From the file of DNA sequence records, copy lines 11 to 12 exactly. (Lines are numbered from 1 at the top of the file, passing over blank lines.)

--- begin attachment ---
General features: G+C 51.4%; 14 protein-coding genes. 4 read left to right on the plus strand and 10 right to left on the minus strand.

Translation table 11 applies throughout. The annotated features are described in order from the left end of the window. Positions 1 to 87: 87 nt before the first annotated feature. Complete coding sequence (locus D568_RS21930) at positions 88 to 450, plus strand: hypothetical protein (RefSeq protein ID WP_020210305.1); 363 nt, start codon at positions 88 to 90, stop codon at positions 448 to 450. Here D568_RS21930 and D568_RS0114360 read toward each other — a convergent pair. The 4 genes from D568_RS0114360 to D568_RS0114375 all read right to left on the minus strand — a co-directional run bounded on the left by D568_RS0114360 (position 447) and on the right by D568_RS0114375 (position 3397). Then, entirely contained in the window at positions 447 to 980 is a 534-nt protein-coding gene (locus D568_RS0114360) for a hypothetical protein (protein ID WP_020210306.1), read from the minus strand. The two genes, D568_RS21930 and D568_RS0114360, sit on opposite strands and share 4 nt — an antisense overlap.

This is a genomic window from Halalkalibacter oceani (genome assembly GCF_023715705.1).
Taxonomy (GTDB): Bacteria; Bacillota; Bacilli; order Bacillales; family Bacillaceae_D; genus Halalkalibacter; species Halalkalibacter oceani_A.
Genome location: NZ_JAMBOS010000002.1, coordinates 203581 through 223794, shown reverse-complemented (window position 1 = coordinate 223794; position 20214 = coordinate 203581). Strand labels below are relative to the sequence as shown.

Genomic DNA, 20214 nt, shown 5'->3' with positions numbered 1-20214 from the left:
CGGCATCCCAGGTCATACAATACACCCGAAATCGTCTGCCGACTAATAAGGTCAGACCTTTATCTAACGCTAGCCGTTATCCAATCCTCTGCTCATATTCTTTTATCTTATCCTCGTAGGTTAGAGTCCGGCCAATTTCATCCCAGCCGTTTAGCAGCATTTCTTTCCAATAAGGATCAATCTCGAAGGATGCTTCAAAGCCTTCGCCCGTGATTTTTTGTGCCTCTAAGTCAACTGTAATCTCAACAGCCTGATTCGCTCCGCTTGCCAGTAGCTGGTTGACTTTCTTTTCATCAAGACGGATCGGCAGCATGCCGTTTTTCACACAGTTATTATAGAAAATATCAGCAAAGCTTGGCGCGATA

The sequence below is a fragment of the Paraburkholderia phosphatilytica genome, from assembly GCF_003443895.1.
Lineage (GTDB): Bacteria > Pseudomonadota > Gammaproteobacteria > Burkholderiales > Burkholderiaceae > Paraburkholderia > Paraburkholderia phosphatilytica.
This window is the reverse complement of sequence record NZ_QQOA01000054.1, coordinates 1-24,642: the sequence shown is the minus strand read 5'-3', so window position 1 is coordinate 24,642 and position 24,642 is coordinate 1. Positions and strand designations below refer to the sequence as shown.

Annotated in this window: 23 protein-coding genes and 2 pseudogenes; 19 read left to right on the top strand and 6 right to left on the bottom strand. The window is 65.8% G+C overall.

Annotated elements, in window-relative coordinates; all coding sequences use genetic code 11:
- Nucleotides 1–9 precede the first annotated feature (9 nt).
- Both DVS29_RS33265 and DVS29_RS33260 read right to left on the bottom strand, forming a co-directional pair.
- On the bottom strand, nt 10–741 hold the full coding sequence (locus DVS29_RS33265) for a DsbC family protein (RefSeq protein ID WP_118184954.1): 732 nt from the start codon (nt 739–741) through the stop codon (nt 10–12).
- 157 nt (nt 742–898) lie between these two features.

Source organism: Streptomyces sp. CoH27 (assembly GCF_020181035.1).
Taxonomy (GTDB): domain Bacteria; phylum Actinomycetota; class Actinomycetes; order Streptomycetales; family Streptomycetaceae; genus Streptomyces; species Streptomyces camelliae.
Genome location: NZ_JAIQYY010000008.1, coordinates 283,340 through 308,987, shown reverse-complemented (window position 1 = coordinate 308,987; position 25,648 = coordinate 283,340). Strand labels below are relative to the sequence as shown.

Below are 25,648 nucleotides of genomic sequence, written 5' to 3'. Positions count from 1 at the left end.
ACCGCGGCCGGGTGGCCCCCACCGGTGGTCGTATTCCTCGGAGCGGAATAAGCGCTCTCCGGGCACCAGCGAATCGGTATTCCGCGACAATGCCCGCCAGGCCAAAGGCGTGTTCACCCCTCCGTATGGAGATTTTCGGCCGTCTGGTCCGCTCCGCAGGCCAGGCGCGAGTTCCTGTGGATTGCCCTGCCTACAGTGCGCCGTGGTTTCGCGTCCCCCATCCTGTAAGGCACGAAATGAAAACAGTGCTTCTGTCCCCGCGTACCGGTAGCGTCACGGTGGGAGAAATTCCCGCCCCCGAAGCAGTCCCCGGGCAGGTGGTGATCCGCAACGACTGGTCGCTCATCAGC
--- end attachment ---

Annotated in this window: 23 protein-coding genes and 2 pseudogenes; 19 read left to right on the top strand and 6 right to left on the bottom strand. The window is 65.8% G+C overall.

Annotated elements, in window-relative coordinates; all coding sequences use genetic code 11: